A physical meditation on beauty and solitude.

The reproduction of flowers.

The flower in the work’s title refers to the self-pollinating kind, but the underlying idea is the biological utility of beauty as an attractor. The dancers bump bellies, or they climb and swing like gymnasts on three flowerlike sculptures made of looped steel cylinders, pliant under the application of weight. Despite the undulating and arching, lessons about the birds and the bees remain implicit, so it’s fine to take the kids.
— The New Yorker
Scientists use the term ‘perfect flower’ to describe flowers that are equipped with both female and male reproductive structures and have the ability to self-pollinate. I have been examining them as an example of self-sufficiency and as inspiration for this project that we are developing with the California Academy of Sciences.
— Jodi Lomask, Artistic Director

About The Perfect Flower

The Impetus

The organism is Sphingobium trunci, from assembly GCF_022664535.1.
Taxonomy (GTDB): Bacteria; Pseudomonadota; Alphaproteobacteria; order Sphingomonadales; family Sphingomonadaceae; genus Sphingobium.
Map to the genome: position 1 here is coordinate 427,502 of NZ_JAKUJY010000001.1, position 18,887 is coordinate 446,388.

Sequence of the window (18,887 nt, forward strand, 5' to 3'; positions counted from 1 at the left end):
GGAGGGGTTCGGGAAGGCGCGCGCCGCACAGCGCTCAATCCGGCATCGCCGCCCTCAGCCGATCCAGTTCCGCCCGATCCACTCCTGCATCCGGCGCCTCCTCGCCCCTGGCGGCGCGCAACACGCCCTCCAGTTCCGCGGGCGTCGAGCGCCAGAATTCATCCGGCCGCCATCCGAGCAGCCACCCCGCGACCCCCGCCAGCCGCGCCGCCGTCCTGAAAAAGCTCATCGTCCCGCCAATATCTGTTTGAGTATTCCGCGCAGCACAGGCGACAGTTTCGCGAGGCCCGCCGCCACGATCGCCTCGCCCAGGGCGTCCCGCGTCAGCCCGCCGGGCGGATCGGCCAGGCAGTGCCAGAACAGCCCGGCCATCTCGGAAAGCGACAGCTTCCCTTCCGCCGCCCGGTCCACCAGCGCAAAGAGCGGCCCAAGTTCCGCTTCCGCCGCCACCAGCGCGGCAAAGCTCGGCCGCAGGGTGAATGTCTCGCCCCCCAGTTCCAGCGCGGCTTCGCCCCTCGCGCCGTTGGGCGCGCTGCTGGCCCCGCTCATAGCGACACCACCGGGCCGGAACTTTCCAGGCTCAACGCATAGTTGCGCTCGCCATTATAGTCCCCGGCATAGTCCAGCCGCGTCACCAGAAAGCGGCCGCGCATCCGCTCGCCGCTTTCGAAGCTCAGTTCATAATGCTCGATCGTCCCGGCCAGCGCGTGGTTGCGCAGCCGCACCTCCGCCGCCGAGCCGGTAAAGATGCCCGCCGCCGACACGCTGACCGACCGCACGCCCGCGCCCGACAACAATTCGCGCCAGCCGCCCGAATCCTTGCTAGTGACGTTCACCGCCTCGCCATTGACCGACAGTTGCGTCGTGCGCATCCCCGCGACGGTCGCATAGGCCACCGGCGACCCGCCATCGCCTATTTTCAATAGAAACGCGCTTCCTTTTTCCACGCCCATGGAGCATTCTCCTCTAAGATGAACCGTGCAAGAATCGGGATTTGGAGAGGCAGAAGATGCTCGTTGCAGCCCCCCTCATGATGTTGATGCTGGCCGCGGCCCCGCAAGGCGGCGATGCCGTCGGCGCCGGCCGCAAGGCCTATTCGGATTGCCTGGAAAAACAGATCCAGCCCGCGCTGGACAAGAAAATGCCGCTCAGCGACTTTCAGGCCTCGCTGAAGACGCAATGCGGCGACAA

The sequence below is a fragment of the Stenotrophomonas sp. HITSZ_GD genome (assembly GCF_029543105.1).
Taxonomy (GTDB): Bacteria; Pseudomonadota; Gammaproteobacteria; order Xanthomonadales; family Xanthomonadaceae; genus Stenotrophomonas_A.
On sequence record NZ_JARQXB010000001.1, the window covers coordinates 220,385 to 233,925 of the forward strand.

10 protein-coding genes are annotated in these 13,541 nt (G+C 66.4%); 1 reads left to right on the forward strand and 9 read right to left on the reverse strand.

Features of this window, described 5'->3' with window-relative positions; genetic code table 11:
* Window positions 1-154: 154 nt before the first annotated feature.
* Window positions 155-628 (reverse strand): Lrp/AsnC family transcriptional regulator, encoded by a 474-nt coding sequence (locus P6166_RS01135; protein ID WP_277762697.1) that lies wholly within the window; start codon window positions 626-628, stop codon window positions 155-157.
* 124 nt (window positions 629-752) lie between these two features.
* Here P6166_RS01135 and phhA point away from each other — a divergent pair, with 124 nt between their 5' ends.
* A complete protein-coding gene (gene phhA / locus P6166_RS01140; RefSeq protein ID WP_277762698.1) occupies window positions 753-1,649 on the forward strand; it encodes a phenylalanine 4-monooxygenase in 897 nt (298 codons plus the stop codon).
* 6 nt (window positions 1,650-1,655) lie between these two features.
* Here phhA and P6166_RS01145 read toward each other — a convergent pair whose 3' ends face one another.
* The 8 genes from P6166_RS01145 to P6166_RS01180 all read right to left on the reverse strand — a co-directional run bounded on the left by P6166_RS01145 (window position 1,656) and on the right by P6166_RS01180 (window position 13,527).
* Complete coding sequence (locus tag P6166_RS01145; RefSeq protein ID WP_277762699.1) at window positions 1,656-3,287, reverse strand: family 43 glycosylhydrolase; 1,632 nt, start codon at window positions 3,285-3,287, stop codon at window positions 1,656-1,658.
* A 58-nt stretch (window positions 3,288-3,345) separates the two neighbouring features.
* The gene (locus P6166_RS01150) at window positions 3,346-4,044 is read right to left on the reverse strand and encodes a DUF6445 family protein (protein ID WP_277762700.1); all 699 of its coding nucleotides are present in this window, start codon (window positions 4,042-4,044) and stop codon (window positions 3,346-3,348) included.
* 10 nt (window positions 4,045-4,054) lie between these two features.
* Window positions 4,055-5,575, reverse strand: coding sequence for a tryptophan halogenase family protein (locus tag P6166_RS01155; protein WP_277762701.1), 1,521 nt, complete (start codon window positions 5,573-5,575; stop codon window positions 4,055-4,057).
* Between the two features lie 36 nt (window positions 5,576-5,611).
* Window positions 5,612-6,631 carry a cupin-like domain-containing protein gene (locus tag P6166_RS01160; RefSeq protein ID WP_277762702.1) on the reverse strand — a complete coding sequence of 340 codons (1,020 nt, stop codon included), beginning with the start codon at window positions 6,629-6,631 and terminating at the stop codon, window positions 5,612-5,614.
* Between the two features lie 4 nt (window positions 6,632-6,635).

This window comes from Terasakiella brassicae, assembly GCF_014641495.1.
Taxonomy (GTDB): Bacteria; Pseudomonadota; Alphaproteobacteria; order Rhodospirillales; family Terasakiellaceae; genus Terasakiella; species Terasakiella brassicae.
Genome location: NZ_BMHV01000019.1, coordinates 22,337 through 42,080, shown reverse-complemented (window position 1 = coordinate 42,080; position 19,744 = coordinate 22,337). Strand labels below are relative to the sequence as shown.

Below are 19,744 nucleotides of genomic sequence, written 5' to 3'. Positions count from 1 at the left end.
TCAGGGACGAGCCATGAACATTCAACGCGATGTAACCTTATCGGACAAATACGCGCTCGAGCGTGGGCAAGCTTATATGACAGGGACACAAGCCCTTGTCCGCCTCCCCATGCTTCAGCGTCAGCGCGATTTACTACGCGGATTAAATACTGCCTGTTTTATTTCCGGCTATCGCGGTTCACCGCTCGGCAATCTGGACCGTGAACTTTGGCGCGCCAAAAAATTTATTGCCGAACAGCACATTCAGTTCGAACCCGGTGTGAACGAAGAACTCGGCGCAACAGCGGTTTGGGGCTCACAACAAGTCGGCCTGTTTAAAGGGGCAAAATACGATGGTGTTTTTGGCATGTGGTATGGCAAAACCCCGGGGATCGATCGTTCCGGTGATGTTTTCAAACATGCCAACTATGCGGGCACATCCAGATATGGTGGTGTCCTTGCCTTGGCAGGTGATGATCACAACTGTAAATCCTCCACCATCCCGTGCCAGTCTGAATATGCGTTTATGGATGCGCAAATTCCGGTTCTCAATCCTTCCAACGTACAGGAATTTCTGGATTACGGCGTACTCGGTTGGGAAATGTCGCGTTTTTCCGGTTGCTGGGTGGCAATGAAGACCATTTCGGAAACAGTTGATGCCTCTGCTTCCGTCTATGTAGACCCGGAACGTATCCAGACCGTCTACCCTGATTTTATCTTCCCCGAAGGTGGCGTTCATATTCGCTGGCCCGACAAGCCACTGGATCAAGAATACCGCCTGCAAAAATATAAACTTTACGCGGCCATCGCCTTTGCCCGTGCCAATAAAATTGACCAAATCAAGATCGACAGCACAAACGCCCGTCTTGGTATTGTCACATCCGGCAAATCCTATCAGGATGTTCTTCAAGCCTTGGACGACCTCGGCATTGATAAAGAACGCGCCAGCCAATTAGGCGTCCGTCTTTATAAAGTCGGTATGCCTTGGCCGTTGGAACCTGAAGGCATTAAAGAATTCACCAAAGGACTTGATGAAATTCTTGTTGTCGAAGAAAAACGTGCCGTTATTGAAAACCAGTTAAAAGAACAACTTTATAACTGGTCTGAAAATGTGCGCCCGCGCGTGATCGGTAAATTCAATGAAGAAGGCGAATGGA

Flowers show us that beauty is a useful tool of natural processes. It is necessary for attracting pollinators and sustaining life.

The Process and Creators

While at Djerassi Artist Colony, Artistic Director, Jodi Lomask designed three 7-foot steel objects using wire from the shed. She then spent six months working in conjunction with architects, botanists, and biologists from the California Academy of Sciences to develop the concepts behind ‘The Perfect Flower’. She worked with blacksmith/artist Mark Nichols, fashion designer Kimie Sako, composer Noah Thorp, musician Kristina Forester, Assistant Director Cari Delaplane, photographer RJ Muna & Anthony Lindsay, and media artist Nate Pagel.

Educational Programs

We worked with educators at Youth in Arts to develop a version of The Perfect Flower that includes the story of pollination. With this project, we encourage curiosity in the natural world and the greening of urban spaces.